In less than 10 months, Mexico will hold presidential elections. It’s an important and delicate election round. Whoever wins will have to respond to Trump’s foreign policy and, above all, handle the powder keg of a burgeoning narco-state.
PRI and PAN, the two parties that have alternated in power over the last 17 years, have been elements of continuity and promiscuity between state, economic, legal and illegal powers. Morena, the party founded by Andrés Manuel López Obrador, has the potential to be an outsider winner.
But the National Regeneration Movement was largely carved out of another party, the PRD, spurred by government corruption. But many have doubts about the possibility it is a real alternative. On the other hand, there is another element that makes the electoral process revolutionary: María de Jesús Patricio Martínez, nicknamed Marichuy, is a native candidate running as an independent representative of the Indigenous National Congress (acronym in Spanish CNI) in the strings of the EZLN.
Among the supporters of the indigenous council spokeswoman, there are intellectuals and artists from all over Mexico who have set up an association called ”Llegó la hora del florecimiento de los pueblos” (The time has arrived for the people to flourish). This legal entity was required to collect the signatures to make Marichuy’s candidacy real. Among the members of the association there is Fernanda Navarro, university professor at UNAM in Mexico City. We had the opportunity to interview her.
What country is Mexico today?
Today, it is a country different from that of two or three decades ago, especially about violence and insecurity. The majority of the population knows that the root cause is the complicity between government and drug traffickers. That’s why we talk about the narco-state. And our geography does not help. Being so close to the Empire is not easy. There is a famous saying: “Mexico is so far from God yet so close to the U.S.” Every day, we are increasingly subjugated. And racism is still a factor, as it has been since the discovery of America: Native people are still considered inferior and treated differently. They do not have the same rights as the rest of the population. Everything happens silently, the parties do not acknowledge this different treatment.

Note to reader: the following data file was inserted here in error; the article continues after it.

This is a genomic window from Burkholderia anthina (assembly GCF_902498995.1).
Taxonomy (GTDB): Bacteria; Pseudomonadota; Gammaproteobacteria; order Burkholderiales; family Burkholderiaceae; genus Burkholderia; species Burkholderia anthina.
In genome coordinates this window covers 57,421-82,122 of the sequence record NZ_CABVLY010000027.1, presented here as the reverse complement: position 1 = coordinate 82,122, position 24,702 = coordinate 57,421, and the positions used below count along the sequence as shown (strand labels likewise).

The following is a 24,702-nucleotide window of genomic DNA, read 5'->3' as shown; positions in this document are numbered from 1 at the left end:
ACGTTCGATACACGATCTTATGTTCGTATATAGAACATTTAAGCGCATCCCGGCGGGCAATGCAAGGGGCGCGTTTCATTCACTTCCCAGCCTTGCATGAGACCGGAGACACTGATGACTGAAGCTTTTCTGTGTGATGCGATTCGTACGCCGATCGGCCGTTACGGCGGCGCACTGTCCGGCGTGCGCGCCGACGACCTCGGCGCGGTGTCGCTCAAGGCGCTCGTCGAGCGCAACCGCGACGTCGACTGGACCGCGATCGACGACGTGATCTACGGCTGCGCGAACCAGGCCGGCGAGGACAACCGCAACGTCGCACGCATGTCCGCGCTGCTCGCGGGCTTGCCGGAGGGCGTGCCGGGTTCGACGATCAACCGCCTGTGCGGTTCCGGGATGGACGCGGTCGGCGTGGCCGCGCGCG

Why have academics and artists decided to support the independent native candidacy of the ECN, supported by the EZLN?
The CNI proposal is a real alternative. It’s a shock for the majority of Mexicans. It is a new “Ya, basta,” like that of the EZLN back in 1994, but throughout the whole country. Moreover, it’s chosen a woman as spokesperson; more than a candidate, she is the one who gives voice to a path, showing the way forward and recognizing the social drive of feminism. It is fair to remember that we are not pretending to win the 2018 elections, but to give a different option by making visible those who have always been ignored, marginalized and despised. Not only will the forgotten ones have the opportunity, but it also generates a more humane relationship for everybody. Many artists, academicians and intellectuals have understood this possibility, and for this reason we have created the association.
With the birth of the Zapatista movement, we understand that so much has to be learned from the native peoples, our ancestors and their wisdom. Unfortunately, there is no trace of these teachings in the study programs. Certainly, many are criticizing the proposal. Many institutional and corporate representatives, as well as people with high salaries or wages, cannot even conceal their racism against native people. Instead, this is a fresh and creative proposal that has opened a window of hope.
With Fidel’s passing, the proposal of the EZLN and the Venezuelan crisis, does the dream of a Latin American revolution end?
Like everything in history, nothing remains the same forever. Some of us think we are experiencing the change of an era, of an age. It depends on what is our definition of “revolution.” Up until now, the revolutions have been armed. You can also conceive of radical transformations without weapons, avoiding destruction and death. Perhaps in this era of change, it is possible to create new forms of rebellion that are less painful and with more attention to life. All of this is implied in the EZLN and CNI’s proposal, which will go across the country explaining that “another world is possible” and that the world may have a more human face. Even though I’m not an expert in Latin American politics, I think the same can apply in Cuba, Venezuela or Brazil.
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